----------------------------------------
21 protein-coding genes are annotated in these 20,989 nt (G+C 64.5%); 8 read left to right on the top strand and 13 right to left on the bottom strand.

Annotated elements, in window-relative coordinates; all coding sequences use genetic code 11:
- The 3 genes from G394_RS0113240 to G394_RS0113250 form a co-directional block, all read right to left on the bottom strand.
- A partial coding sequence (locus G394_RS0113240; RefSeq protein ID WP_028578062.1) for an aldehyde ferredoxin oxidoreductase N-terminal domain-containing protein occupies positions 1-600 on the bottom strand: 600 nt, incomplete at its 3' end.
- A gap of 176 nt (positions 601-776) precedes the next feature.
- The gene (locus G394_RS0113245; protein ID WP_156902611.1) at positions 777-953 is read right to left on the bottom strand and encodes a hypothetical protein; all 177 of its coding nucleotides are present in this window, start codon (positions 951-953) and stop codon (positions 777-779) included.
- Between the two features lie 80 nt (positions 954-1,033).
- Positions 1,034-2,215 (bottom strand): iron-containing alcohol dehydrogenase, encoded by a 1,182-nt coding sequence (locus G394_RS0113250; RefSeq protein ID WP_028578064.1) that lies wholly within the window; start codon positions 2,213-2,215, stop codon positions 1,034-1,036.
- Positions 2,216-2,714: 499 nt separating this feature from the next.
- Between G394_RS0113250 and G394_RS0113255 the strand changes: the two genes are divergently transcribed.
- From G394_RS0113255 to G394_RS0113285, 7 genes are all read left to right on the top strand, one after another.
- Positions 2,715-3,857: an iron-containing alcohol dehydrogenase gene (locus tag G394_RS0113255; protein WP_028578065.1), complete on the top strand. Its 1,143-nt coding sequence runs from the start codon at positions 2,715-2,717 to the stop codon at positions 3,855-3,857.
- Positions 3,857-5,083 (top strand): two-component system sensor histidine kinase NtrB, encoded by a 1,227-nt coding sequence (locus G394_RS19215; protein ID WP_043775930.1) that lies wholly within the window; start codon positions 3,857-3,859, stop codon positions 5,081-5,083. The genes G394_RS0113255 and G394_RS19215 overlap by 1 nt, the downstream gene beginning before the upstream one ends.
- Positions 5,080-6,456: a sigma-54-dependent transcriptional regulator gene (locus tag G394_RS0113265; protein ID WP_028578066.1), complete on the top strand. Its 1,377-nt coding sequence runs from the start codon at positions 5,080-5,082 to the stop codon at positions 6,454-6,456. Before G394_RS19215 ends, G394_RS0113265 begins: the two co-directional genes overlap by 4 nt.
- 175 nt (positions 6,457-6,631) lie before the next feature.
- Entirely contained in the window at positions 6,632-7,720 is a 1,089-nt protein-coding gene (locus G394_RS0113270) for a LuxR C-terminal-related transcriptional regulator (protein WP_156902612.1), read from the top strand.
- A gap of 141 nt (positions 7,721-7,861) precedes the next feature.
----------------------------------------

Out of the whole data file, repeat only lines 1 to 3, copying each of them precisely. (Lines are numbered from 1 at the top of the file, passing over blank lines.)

21 protein-coding genes are annotated in these 20,989 nt (G+C 64.5%); 8 read left to right on the top strand and 13 right to left on the bottom strand.

Annotated elements, in window-relative coordinates; all coding sequences use genetic code 11:
- The 3 genes from G394_RS0113240 to G394_RS0113250 form a co-directional block, all read right to left on the bottom strand.